new luxury business model?

Tell me what you subscribe to and I’ll tell you who you are! It is impossible today to minimize the presence of subscription services in our daily lives. And with good reason: if we can easily say that Netflix, Spotify and others have not invented anything in this area, they have nevertheless managed the feat with an experience so smooth that all the brakes traditionally attributed to the subscription were lifted in a handful of several years. So much so that Gartner predicts that by 2023, 75% of businesses will offer subscriptions to their customers, and that a similar 27% of consumers intend to increase their spending on these services (NCR, 2021). So if ready-to-wear (Rent the renway), car (Audi) or even home sports (Fitbit) have been able to adapt, what will happen to luxury?

When money is (almost) no longer an issue.

Who hasn’t dreamed of walking into a store free from the pressure of the price of every single item in sight? Likewise, what brand wouldn’t want to minimize the transactional component of a visit? A fortiori in the luxury sector, where the service dimension must be at the center of the journey. Hermès seems to have made this possible with its “Hermès Ties Society” program, which aims to offer member customers a personalized and ultra-premium service around the world of ties. If a first quiz makes it possible to define the terms of the subscription to be created according to the customer’s wishes and needs, then it is a myriad of attentions that are proposed to him, such as maintenance, repair or even customization of parts. The object of the price that is evacuated here, the concentration can be focused on the products, the know-how and the obligations of the brand.


Esteem and recognition, the new luxury.

There is no need to remind the exemplarity that the sector must have in terms of customer experience. But the more the delivered experience matches the experience customers expect, the stronger the feeling of having had a good experience. Subscription services (retail) are therefore ideal to guide brands in the animations and content they can imagine for them, at the right time, because they allow an incredible collection of information on registration, but also on the sidelines of each visit.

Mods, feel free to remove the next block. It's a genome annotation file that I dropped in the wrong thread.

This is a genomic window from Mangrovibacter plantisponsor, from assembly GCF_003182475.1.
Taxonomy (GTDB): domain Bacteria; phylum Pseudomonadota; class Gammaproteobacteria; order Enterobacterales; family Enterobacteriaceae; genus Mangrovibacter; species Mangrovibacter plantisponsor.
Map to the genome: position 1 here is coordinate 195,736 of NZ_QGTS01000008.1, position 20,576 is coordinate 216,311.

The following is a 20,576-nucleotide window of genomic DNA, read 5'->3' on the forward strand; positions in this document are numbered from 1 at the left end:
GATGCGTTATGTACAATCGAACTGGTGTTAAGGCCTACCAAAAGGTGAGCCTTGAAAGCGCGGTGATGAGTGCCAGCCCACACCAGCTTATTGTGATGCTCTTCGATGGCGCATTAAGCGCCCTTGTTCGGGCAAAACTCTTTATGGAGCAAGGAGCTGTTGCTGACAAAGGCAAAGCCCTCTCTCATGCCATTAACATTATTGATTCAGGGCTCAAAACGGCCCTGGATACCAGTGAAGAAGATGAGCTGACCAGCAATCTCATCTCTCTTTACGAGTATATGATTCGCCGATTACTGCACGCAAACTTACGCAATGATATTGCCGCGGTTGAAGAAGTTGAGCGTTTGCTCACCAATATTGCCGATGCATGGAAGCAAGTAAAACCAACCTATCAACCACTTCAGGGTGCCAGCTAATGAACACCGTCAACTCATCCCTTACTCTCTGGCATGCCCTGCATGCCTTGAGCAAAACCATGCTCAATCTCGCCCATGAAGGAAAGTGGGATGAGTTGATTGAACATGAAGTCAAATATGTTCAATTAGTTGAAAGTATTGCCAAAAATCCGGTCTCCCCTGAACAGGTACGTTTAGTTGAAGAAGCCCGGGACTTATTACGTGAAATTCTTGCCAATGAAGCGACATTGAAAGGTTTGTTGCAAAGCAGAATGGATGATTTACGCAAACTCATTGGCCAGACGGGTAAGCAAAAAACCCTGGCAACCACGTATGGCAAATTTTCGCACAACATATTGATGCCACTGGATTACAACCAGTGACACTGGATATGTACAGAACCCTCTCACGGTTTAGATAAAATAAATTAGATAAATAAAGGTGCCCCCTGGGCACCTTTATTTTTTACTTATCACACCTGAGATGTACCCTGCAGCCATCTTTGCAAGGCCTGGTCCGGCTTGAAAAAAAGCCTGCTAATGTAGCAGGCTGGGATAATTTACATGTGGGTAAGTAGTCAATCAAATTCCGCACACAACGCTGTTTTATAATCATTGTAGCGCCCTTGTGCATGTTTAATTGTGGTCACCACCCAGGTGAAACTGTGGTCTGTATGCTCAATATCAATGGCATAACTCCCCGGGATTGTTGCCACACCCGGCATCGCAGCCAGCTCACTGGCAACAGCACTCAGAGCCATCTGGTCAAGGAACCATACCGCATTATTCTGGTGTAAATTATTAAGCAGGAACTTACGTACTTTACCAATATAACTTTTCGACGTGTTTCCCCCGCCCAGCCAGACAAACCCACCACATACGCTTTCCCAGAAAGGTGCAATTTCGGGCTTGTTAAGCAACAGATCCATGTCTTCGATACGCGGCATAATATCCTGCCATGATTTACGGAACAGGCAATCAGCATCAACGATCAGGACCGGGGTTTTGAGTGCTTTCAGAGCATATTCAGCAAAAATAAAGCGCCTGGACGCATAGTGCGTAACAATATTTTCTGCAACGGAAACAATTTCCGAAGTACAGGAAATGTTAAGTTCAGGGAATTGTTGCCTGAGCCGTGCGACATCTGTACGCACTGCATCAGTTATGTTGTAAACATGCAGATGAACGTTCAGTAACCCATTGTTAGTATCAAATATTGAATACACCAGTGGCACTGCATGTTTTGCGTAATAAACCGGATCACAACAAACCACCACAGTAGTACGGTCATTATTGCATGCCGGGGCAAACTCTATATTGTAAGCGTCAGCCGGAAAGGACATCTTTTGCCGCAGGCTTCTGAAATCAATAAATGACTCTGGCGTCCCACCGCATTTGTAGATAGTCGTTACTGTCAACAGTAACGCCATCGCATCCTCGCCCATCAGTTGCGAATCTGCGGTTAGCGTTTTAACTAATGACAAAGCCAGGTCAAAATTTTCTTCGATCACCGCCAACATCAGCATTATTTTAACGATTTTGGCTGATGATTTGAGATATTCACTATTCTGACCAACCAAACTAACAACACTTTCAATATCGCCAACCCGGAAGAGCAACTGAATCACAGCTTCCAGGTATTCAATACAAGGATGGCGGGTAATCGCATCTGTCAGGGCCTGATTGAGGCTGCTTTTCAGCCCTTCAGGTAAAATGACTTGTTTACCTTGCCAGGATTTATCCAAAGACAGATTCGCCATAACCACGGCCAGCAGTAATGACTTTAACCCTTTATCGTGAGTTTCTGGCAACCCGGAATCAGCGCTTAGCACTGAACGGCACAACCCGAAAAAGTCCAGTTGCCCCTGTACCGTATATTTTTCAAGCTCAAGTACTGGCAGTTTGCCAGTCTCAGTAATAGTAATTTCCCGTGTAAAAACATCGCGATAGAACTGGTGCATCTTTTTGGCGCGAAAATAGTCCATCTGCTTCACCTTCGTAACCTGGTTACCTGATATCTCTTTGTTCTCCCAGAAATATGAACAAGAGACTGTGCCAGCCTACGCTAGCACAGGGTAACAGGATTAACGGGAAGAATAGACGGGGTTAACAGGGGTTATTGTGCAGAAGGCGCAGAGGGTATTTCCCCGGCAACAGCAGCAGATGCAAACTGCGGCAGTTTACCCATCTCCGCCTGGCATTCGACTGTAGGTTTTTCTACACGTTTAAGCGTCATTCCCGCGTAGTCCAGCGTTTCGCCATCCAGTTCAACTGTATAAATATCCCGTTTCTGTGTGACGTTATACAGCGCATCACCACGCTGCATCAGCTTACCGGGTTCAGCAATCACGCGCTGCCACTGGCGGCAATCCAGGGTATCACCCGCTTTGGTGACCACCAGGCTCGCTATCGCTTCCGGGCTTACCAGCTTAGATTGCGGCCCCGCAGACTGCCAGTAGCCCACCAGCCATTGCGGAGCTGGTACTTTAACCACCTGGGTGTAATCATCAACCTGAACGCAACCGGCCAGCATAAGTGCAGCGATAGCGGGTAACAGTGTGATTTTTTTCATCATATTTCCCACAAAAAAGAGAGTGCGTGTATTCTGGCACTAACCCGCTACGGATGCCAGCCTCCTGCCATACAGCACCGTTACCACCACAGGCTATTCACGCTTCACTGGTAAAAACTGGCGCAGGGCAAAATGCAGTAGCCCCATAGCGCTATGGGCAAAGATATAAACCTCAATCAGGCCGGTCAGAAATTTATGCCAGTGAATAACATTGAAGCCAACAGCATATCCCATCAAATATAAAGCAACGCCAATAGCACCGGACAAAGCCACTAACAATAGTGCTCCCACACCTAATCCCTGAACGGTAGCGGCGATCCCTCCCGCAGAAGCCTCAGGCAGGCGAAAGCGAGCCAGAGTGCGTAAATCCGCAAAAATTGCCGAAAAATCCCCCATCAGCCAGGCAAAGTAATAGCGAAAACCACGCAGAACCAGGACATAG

This is how Chanel created her beauty workshop a few years ago. Once you were a member of the Atelier, customers in the double C house have the opportunity to access it whenever they want and to test all the products as if they were in their own bathroom! To perfect this feeling, the brand has also invested in discreet experts who only come to meet you on request, to offer a tailored experience.

A sense of belonging is cultivated every day.

A subscription can also and finally make it possible to offer two levels of experience depending on the customer, his loyalty or his average basket. Like what has been deployed in Paris by the CMG Sports Club, the Chanel brand has once again taken up the challenge of opening stores that are now reserved for their VIP customers. The latter thus benefits from a higher quality experience, designed for those who know and already have a strong relationship with the house, rich in events and very special and customized moments. It is also an opportunity for the brand to rely on specifically trained teams and profiles, undoubtedly a strong “personal shopper” dimension.

In short, whether it’s financial performance (57% of customers started spending more money after taking out a subscription according to the Deloitte report “Demystifying the hype of subscription” 2022), loyalty strategy (40% of customers who took out a subscription has reduced their visits to competing brands, again according to the study), or more simply by improving the customer experience, retailing under subscription has many advantages for the onboarding of luxury brands, which must remain pioneers in each of these topics. Moreover, while the phenomenon of possession seems to be gradually dying out among a generation also sensitive to a decline in production, the reinvented consumption that it engenders necessarily has something to inspire us.

Rémi Le Druillenec is co-founder and managing director of Héroïne, co-author of the book “Is the store dead?”.

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